Keep Cool

stay­ing hy­drated in hot weather

Best Health - - RELATIONSHIPS - By Ni­cole Porter


Af­ter months of trudg­ing through win­ter snow and dodg­ing spring­time rain show­ers, it’s only nat­u­ral to wel­come the days of t-shirts, flip-flops and vi­ta­min D-rich sun­shine with open arms. But along with the brighter moods and fun out­door ac­tiv­i­ties, the hot, sum­mer sun can also bring vary­ing de­grees of de­hy­dra­tion, which oc­curs when the amount of wa­ter leav­ing the body ex­ceeds the amount taken in. An all-too-com­mon hazard of sum­mer, de­hy­dra­tion can re­sult from ex­cess heat ex­po­sure, in­ad­e­quate re­plen­ish­ment af­ter ex­er­cise, or a poor diet (par­tic­u­larly one high in al­co­hol, caf­feine or sugar). And the re­sult­ing vi­ta­min, min­eral and elec­trolyte de­fi­cien­cies can leave you with a host of prob­lems rang­ing from headaches, cramps, and low blood pressure to more se­ri­ous is­sues like kid­ney fail­ure, seizures or life-threat­en­ing heat­stroke. Ev­ery bit as es­sen­tial to life as the air we breathe, all 37.2 tril­lion of your cells re­quire wa­ter to func­tion. On the flip­side, if you’re de­hy­drated, ev­ery cell will suf­fer. Your body in­ter­prets this suf­fer­ing as a form of stress, re­sult­ing in an over­stim­u­lated ner­vous sys­tem and a cas­cade of hor­mones flood­ing your sys­tem, con­tribut­ing to im­bal­ances from head to toe. Be sure to con­sume eight 8-ounce glasses each day at a min­i­mum, re-hy­drat­ing with an ad­di­tional glass for ev­ery 15-30 min­utes of ex­er­cise, de­pend­ing on in­ten­sity and heat.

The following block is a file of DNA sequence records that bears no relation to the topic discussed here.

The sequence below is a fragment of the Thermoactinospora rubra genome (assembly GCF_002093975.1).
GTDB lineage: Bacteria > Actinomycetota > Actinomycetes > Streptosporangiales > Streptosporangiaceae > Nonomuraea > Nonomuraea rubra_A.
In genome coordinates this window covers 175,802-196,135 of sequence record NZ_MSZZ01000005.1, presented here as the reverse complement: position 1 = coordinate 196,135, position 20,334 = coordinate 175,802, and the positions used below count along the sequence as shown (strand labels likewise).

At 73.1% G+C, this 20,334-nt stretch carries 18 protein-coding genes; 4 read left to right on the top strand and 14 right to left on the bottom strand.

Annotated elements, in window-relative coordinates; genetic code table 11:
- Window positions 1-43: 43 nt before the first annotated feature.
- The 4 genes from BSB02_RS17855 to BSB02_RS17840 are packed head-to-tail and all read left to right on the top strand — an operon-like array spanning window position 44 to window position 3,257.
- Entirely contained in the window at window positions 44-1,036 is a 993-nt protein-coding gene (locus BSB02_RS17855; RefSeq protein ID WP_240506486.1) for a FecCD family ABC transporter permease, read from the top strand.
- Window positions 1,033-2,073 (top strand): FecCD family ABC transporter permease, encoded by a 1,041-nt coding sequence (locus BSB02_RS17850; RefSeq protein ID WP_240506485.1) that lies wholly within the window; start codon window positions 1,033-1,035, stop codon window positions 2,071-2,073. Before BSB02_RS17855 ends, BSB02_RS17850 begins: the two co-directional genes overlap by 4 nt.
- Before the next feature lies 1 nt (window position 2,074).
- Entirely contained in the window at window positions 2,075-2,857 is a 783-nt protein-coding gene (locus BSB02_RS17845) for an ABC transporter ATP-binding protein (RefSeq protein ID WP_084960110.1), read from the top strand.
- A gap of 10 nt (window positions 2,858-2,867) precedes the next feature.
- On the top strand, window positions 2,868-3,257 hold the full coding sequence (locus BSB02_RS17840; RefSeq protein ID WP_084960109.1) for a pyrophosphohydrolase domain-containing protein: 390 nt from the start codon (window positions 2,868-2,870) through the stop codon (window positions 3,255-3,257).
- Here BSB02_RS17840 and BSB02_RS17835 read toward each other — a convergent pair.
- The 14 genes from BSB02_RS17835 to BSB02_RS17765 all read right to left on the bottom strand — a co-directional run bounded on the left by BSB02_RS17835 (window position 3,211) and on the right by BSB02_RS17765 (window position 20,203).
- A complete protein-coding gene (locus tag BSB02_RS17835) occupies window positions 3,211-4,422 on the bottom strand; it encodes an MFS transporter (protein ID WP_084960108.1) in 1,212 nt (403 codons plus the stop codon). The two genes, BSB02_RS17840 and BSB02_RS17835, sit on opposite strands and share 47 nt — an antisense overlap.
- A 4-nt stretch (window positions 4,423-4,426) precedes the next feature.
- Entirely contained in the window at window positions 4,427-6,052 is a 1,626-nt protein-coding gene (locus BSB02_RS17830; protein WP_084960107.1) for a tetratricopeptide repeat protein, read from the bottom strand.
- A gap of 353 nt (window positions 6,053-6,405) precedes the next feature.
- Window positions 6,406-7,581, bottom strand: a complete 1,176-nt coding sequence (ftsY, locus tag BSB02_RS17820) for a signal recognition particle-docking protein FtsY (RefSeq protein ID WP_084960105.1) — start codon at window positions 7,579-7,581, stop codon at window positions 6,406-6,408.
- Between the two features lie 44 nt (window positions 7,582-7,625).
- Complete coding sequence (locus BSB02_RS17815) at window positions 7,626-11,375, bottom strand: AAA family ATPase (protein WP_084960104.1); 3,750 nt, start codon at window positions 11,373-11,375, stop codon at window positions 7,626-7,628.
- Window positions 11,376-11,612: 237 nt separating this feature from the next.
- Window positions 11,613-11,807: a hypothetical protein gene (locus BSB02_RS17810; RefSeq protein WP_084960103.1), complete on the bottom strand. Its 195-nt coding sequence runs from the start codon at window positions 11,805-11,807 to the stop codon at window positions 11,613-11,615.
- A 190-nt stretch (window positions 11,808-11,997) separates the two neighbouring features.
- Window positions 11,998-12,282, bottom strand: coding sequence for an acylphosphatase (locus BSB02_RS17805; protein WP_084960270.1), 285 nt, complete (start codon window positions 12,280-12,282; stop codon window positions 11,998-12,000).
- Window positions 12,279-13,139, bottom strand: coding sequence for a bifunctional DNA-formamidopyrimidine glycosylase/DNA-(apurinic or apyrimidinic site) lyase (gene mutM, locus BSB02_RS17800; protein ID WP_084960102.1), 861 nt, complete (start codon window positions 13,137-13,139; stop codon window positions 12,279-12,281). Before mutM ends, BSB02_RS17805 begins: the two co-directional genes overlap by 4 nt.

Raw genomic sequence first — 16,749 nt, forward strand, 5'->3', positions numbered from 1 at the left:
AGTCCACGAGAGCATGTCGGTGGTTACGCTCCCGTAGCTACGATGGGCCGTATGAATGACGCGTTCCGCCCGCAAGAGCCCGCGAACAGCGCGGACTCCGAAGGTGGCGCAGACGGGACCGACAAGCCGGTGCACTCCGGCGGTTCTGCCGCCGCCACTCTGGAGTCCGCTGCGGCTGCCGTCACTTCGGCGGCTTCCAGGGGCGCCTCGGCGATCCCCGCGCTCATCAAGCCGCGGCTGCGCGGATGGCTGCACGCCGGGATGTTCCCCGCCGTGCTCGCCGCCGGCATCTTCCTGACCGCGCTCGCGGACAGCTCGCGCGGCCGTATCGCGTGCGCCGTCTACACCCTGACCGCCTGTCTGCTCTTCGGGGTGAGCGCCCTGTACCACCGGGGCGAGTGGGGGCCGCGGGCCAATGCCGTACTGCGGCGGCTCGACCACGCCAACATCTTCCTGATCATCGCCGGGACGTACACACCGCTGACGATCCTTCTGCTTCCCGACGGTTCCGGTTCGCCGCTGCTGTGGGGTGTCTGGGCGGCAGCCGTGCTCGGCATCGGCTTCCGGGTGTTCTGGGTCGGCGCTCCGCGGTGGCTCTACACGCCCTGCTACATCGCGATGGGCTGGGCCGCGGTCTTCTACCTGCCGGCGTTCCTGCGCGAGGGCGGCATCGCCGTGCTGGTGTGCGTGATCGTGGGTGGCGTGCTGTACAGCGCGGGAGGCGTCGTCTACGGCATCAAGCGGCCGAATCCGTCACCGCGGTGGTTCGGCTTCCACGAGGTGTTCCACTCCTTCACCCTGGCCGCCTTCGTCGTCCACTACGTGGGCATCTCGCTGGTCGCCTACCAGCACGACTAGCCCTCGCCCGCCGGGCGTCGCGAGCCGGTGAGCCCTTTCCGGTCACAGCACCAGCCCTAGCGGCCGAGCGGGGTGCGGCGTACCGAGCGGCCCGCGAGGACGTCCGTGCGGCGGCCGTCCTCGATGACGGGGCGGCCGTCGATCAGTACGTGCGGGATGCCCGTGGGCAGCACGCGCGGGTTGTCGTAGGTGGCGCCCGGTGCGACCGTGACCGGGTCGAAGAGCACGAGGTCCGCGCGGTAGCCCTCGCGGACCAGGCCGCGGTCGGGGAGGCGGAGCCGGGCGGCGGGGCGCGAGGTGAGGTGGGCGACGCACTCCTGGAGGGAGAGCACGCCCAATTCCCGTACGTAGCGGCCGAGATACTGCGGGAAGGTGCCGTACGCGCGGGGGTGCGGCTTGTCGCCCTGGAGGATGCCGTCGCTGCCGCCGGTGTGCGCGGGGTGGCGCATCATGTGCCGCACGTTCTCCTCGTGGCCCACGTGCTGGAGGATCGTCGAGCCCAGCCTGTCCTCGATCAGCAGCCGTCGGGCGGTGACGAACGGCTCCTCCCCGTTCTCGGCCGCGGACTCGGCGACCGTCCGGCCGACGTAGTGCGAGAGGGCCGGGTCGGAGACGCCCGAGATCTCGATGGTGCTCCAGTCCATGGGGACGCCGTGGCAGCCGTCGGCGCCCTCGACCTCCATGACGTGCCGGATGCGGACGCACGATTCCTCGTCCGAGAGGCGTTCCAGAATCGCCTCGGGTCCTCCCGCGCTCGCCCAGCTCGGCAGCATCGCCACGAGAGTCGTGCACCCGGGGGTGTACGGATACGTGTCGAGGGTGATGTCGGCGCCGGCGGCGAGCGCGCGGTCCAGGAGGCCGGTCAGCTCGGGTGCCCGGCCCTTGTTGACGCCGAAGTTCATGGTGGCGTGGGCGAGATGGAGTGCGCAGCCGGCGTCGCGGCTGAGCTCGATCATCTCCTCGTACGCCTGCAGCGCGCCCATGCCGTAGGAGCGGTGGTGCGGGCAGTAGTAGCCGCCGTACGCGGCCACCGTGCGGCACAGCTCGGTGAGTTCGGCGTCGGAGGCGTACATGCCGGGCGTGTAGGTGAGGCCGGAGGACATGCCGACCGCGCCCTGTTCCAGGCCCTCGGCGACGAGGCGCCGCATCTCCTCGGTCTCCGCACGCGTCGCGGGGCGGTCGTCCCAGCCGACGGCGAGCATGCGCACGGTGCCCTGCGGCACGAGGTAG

How can you tell if you’re de­hy­drated? For starters, you’ll be thirsty. In fact, thirst is a sign that you’re al­ready de­hy­drated, so drink enough wa­ter to avoid be­com­ing thirsty in the first place. Other signs and symp­toms in­clude dry mouth or eyes, weak­ness, light­head­ed­ness, nau­sea, and dark, con­cen­trated urine. Fa­tigue, con­sti­pa­tion, and dry skin are also signs of chronic de­hy­dra­tion that are all too com­mon, re­gard­less of the sea­son. Be­sides in­creas­ing your wa­ter con­sump­tion, con­sider th­ese ad­di­tional sug­ges­tions to avoid de­hy­dra­tion this sum­mer: 1. Eat your wa­ter. This means con­sum­ing plenty of veg­eta­bles and fruit nat­u­rally high in wa­ter con­tent, such as pep­pers, cu­cum­bers, wa­ter­melon, straw­ber­ries, broc­coli and can­taloupe. For­tu­nately, th­ese are also pop­u­lar food choices among chil­dren who, along with the el­derly, are par­tic­u­larly sus­cep­ti­ble to de­hy­dra­tion. 2. Sup­ple­ment. Al­though sup­ple­men­ta­tion is not a sub­sti­tute for a healthy, bal­anced diet, the reality is that poor nu­tri­tion and chronic stress de­plete our bod­ies of the nu­tri­ents nec­es­sary to sus­tain op­ti­mal health. To re­plen­ish elec­trolytes and get a boost of vi­ta­mins and min­er­als, try Ester-C® En­ergy Boost. Pack­ing a flavour­ful punch in easy to carry, single-size pack­ets, they’re per­fect to bring to work, the gym, the beach, or any­where else. 3. Avoid food and drinks that are de­hy­drat­ing. Caf­feinated sports drinks and al­co­hol, both typ­i­cally high in sugar, are com­mon sum­mer cul­prits. As di­uret­ics, they also in­crease uri­na­tion, fur­ther con­tribut­ing to de­hy­dra­tion in those al­ready over­heated from ex­er­cise or warm weather. If you must con­sume th­ese bev­er­ages, add 1 glass of wa­ter for ev­ery serv­ing of caf­feine, wine, beer and al­co­hol.

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